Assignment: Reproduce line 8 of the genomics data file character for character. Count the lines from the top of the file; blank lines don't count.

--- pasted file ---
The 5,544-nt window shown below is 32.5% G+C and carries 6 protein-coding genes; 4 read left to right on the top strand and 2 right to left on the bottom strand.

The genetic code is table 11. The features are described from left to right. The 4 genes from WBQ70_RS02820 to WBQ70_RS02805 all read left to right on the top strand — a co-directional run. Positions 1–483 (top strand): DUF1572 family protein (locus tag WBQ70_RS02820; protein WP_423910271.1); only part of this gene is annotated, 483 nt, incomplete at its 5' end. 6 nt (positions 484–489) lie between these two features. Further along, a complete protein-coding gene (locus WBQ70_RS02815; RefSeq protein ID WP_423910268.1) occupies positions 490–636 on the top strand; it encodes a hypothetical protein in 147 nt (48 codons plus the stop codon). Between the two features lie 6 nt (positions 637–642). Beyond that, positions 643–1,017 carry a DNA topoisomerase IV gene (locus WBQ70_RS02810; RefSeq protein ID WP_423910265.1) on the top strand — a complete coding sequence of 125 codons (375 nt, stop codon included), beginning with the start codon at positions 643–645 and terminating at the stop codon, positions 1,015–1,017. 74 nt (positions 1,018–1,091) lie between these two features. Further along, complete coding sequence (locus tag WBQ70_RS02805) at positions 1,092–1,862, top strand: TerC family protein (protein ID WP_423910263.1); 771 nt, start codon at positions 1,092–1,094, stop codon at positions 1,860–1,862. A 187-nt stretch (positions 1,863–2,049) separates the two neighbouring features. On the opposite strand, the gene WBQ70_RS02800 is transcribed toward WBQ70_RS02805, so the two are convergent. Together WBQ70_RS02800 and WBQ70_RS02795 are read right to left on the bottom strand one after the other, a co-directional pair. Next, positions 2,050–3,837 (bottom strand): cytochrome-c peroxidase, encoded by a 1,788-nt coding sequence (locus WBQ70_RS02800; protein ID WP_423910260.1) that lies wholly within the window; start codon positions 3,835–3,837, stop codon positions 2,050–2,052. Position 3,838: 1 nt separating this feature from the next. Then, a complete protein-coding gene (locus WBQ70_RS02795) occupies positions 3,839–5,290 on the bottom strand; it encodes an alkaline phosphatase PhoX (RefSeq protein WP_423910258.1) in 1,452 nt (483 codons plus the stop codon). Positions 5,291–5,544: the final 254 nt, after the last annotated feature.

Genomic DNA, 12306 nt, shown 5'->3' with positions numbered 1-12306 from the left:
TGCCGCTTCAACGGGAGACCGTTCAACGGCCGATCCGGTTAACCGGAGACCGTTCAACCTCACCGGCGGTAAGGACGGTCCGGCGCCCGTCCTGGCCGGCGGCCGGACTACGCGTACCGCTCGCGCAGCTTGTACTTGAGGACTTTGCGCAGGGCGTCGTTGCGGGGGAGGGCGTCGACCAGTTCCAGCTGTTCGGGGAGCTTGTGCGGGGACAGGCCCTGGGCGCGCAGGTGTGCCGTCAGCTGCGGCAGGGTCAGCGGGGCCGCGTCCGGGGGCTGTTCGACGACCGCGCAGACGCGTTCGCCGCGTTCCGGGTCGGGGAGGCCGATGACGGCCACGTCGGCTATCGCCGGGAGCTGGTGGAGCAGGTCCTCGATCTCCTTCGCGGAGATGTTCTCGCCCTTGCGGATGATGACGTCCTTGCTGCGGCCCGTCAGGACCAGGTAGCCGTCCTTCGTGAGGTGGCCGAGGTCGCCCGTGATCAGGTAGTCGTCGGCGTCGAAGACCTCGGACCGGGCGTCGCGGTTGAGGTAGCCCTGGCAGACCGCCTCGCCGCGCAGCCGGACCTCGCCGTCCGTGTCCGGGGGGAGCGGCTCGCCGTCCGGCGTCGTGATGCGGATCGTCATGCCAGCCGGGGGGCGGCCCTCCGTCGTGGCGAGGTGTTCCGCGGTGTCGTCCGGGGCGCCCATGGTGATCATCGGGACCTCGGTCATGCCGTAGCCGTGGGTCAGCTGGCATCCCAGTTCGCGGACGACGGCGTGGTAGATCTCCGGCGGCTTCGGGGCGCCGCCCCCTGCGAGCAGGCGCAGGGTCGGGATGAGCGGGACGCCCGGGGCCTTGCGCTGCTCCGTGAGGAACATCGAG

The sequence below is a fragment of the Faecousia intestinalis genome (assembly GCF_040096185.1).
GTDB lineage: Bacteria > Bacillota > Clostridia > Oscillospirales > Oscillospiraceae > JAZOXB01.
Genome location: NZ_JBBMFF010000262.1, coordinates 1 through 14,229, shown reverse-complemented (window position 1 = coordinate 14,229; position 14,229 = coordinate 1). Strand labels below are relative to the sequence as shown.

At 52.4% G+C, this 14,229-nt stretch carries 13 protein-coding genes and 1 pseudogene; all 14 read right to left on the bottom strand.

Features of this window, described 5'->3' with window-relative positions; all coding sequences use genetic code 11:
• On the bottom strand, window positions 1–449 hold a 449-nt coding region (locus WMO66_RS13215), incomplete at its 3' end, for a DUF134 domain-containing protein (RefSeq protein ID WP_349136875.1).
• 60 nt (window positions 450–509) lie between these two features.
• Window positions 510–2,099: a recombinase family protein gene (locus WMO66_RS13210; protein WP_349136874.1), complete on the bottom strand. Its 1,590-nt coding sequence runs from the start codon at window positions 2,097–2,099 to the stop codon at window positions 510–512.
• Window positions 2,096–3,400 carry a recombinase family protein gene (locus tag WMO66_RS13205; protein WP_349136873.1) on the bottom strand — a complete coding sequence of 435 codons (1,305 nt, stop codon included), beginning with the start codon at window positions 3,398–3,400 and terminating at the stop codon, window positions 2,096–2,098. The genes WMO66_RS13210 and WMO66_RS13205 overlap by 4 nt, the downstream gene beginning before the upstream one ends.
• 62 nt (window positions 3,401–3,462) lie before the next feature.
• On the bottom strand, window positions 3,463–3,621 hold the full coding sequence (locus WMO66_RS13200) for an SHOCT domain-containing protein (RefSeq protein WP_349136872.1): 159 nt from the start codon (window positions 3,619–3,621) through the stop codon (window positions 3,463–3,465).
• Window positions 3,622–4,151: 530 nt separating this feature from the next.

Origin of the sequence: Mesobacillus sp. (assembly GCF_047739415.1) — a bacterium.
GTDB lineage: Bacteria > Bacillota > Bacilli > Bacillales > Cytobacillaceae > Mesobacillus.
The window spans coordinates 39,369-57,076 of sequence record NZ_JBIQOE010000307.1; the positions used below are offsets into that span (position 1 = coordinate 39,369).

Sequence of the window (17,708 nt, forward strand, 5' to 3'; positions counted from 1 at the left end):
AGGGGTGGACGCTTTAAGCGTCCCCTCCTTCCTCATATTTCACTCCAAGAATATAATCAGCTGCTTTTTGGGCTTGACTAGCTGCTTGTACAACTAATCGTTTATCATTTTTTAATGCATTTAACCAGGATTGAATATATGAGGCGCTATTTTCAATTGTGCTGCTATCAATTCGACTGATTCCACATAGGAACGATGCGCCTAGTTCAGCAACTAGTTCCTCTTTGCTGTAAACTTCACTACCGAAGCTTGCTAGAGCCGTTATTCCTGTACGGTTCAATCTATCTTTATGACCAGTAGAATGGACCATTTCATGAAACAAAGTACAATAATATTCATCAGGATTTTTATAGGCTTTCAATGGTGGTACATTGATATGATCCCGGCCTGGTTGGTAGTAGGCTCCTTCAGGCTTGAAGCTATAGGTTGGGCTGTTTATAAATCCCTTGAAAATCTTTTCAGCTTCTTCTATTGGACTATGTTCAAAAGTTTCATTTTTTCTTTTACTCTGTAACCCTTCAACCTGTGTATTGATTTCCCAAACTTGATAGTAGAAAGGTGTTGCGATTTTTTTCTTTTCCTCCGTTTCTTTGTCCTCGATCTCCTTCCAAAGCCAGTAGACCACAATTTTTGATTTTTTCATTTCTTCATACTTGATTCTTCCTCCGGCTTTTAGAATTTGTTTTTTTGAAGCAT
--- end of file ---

At 52.4% G+C, this 14,229-nt stretch carries 13 protein-coding genes and 1 pseudogene; all 14 read right to left on the bottom strand.